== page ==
The Republic of Colombia and the United States of America, desiring to put an end to everything which may impair the good understanding between the two nations; and wishing therefore to adjust the situation created by the political change which took place in Panamá in November 1903 and to regulate as well the rights and interests of both nations relating to the interoceanic canal which the Government of the United States is now constructing across the Isthmus of Panamá; and earnestly desiring to restore the reciprocal relations of their long and close friendship, have resolved for this purpose to conclude a convention and have accordingly appointed as their plenipotentiaries, etc.

article i.

The Government of the United States of America, in its own name and in the name of the people of the United States, sincerely regrets and invites the Government and the people of Colombia to forget anything that may have occurred to mar or to interrupt the close and long established friendship existing between the two nations, and likewise desires now to set at rest once and for all the differences which have arisen between it and the Government of the Republic of Colombia in connection with the question of proper reparation for the losses both moral and material suffered by the Republic of Colombia by reason of the circumstances which produced the situation enjoyed by the United States in the Isthmus of Panamá.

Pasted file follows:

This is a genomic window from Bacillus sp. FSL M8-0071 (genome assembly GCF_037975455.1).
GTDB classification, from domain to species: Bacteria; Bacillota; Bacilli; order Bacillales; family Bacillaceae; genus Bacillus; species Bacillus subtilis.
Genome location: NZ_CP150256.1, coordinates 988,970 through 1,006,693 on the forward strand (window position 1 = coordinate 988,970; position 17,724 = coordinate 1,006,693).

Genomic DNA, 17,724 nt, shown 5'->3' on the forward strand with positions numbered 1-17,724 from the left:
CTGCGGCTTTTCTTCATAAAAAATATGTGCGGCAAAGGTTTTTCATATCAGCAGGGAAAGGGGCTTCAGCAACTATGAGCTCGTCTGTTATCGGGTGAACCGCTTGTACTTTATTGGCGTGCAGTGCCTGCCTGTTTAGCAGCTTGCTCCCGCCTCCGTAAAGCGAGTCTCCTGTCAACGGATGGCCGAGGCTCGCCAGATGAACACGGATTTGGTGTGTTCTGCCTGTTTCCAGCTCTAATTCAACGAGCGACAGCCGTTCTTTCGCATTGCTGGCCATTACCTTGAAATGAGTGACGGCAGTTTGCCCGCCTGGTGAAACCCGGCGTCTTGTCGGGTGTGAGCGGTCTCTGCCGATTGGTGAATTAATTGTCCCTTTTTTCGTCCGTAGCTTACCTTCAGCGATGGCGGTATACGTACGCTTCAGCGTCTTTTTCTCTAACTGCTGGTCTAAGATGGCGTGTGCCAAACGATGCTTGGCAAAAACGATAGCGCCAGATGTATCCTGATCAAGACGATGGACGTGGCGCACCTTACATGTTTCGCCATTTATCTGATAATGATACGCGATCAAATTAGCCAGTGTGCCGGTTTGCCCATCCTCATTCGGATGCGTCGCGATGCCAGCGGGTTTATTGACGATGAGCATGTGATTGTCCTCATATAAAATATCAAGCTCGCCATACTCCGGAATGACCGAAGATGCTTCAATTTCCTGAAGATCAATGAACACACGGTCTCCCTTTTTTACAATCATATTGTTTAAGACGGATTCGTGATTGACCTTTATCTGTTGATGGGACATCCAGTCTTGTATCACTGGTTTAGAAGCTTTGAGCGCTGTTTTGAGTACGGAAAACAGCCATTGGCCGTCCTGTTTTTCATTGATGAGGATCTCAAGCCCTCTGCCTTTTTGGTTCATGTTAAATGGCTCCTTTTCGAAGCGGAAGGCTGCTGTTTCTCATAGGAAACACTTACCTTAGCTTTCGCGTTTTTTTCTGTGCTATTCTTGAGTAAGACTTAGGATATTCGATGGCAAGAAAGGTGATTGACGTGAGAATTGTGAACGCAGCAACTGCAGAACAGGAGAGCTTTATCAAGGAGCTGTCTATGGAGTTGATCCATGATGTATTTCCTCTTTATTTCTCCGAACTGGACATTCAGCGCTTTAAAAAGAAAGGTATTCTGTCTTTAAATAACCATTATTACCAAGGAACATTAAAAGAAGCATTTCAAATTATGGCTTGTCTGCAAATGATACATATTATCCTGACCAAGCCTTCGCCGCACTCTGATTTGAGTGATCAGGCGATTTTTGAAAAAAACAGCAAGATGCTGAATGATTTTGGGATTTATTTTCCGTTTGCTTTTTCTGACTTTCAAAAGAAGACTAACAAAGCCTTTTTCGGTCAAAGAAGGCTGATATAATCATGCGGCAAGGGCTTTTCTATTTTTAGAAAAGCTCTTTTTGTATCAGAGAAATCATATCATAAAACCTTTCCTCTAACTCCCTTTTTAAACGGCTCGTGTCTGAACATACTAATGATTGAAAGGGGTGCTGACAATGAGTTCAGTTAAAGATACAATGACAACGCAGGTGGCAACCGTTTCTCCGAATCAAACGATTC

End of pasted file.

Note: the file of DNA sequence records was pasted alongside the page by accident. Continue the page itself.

On its own part, the Government of the Republic of Colombia, in its own name and in the name of the Colombian people, accepts this declaration, confident that every obstacle to the progress of friendly relations between the two nations will thus disappear.

article ii.

The United States grants to Colombia the following rights in the matter of transit via the Interoceanic Canal and the Panamá Railway:

Once the Canal is opened which is now in course of construction in the Isthmus, Colombia shall have the right in perpetuity to transport at all times by this route both its merchant ships and ships of war as well as its troops and materials for war without paying any duty to the United States, even in the case of an international war between Colombia and another nation.